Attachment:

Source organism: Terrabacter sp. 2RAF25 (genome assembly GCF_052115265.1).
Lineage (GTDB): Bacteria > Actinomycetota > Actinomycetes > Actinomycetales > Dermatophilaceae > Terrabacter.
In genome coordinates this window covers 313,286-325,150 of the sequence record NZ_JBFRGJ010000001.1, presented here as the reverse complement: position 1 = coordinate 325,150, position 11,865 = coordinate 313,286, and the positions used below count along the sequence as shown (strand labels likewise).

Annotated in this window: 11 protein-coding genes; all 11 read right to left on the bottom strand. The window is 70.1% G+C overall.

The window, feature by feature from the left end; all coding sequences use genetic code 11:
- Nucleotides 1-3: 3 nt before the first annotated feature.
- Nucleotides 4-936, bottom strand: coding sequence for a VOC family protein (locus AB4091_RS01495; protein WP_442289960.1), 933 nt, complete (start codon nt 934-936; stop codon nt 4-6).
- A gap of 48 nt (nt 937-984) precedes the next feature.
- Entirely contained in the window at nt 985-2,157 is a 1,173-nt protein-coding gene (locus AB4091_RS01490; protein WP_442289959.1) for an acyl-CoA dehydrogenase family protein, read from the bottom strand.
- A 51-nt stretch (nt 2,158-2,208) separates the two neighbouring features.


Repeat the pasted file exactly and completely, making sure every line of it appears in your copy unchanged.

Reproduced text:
Source organism: Terrabacter sp. 2RAF25 (genome assembly GCF_052115265.1).
Lineage (GTDB): Bacteria > Actinomycetota > Actinomycetes > Actinomycetales > Dermatophilaceae > Terrabacter.
In genome coordinates this window covers 313,286-325,150 of the sequence record NZ_JBFRGJ010000001.1, presented here as the reverse complement: position 1 = coordinate 325,150, position 11,865 = coordinate 313,286, and the positions used below count along the sequence as shown (strand labels likewise).

Annotated in this window: 11 protein-coding genes; all 11 read right to left on the bottom strand. The window is 70.1% G+C overall.

The window, feature by feature from the left end; all coding sequences use genetic code 11:
- Nucleotides 1-3: 3 nt before the first annotated feature.
- Nucleotides 4-936, bottom strand: coding sequence for a VOC family protein (locus AB4091_RS01495; protein WP_442289960.1), 933 nt, complete (start codon nt 934-936; stop codon nt 4-6).
- A gap of 48 nt (nt 937-984) precedes the next feature.
- Entirely contained in the window at nt 985-2,157 is a 1,173-nt protein-coding gene (locus AB4091_RS01490; protein WP_442289959.1) for an acyl-CoA dehydrogenase family protein, read from the bottom strand.
- A 51-nt stretch (nt 2,158-2,208) separates the two neighbouring features.